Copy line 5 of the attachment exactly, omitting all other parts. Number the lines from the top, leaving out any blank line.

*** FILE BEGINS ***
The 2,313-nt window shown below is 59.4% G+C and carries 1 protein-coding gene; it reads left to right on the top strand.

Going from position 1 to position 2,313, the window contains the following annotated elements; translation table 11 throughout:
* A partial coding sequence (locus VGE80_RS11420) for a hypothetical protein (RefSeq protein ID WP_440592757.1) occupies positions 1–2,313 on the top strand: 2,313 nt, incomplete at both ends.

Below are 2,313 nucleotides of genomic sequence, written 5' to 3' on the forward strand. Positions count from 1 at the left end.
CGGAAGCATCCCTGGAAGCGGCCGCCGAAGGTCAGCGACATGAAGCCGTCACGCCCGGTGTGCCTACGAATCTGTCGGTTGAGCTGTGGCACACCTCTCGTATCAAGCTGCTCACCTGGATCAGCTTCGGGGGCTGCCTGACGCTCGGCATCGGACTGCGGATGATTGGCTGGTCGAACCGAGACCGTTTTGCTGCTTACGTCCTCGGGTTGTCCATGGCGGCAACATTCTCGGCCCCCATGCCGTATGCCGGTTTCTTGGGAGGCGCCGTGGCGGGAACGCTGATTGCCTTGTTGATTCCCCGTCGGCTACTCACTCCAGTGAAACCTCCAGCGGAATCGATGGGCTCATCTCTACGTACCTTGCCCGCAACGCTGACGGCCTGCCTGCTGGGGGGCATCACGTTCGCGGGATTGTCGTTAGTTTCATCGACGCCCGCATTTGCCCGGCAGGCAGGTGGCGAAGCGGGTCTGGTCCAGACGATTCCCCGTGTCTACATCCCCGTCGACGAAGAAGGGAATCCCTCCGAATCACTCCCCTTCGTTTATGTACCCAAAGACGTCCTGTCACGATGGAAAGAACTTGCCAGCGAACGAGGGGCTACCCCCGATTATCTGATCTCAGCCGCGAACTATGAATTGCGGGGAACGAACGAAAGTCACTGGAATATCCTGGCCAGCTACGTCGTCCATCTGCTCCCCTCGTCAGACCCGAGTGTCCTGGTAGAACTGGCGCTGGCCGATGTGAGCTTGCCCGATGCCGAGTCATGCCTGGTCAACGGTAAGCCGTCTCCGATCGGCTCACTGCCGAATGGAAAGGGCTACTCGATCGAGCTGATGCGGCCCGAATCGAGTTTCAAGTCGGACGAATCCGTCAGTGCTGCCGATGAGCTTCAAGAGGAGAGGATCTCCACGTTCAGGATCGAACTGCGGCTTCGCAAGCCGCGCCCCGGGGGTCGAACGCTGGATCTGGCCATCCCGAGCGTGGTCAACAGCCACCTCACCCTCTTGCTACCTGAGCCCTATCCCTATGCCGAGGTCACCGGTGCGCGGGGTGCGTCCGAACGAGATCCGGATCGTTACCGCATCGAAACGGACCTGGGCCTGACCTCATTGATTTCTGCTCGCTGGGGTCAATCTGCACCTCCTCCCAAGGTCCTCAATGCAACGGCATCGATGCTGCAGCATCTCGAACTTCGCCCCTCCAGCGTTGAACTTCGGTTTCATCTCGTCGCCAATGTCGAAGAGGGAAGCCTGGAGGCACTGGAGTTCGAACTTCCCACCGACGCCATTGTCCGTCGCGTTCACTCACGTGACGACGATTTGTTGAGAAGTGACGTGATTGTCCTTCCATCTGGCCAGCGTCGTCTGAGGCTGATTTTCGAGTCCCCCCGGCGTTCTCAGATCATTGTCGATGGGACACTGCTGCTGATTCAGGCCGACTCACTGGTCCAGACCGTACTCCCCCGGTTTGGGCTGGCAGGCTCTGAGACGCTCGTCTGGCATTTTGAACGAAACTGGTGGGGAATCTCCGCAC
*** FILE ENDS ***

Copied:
CGGAAGCATCCCTGGAAGCGGCCGCCGAAGGTCAGCGACATGAAGCCGTCACGCCCGGTGTGCCTACGAATCTGTCGGTTGAGCTGTGGCACACCTCTCGTATCAAGCTGCTCACCTGGATCAGCTTCGGGGGCTGCCTGACGCTCGGCATCGGACTGCGGATGATTGGCTGGTCGAACCGAGACCGTTTTGCTGCTTACGTCCTCGGGTTGTCCATGGCGGCAACATTCTCGGCCCCCATGCCGTATGCCGGTTTCTTGGGAGGCGCCGTGGCGGGAACGCTGATTGCCTTGTTGATTCCCCGTCGGCTACTCACTCCAGTGAAACCTCCAGCGGAATCGATGGGCTCATCTCTACGTACCTTGCCCGCAACGCTGACGGCCTGCCTGCTGGGGGGCATCACGTTCGCGGGATTGTCGTTAGTTTCATCGACGCCCGCATTTGCCCGGCAGGCAGGTGGCGAAGCGGGTCTGGTCCAGACGATTCCCCGTGTCTACATCCCCGTCGACGAAGAAGGGAATCCCTCCGAATCACTCCCCTTCGTTTATGTACCCAAAGACGTCCTGTCACGATGGAAAGAACTTGCCAGCGAACGAGGGGCTACCCCCGATTATCTGATCTCAGCCGCGAACTATGAATTGCGGGGAACGAACGAAAGTCACTGGAATATCCTGGCCAGCTACGTCGTCCATCTGCTCCCCTCGTCAGACCCGAGTGTCCTGGTAGAACTGGCGCTGGCCGATGTGAGCTTGCCCGATGCCGAGTCATGCCTGGTCAACGGTAAGCCGTCTCCGATCGGCTCACTGCCGAATGGAAAGGGCTACTCGATCGAGCTGATGCGGCCCGAATCGAGTTTCAAGTCGGACGAATCCGTCAGTGCTGCCGATGAGCTTCAAGAGGAGAGGATCTCCACGTTCAGGATCGAACTGCGGCTTCGCAAGCCGCGCCCCGGGGGTCGAACGCTGGATCTGGCCATCCCGAGCGTGGTCAACAGCCACCTCACCCTCTTGCTACCTGAGCCCTATCCCTATGCCGAGGTCACCGGTGCGCGGGGTGCGTCCGAACGAGATCCGGATCGTTACCGCATCGAAACGGACCTGGGCCTGACCTCATTGATTTCTGCTCGCTGGGGTCAATCTGCACCTCCTCCCAAGGTCCTCAATGCAACGGCATCGATGCTGCAGCATCTCGAACTTCGCCCCTCCAGCGTTGAACTTCGGTTTCATCTCGTCGCCAATGTCGAAGAGGGAAGCCTGGAGGCACTGGAGTTCGAACTTCCCACCGACGCCATTGTCCGTCGCGTTCACTCACGTGACGACGATTTGTTGAGAAGTGACGTGATTGTCCTTCCATCTGGCCAGCGTCGTCTGAGGCTGATTTTCGAGTCCCCCCGGCGTTCTCAGATCATTGTCGATGGGACACTGCTGCTGATTCAGGCCGACTCACTGGTCCAGACCGTACTCCCCCGGTTTGGGCTGGCAGGCTCTGAGACGCTCGTCTGGCATTTTGAACGAAACTGGTGGGGAATCTCCGCAC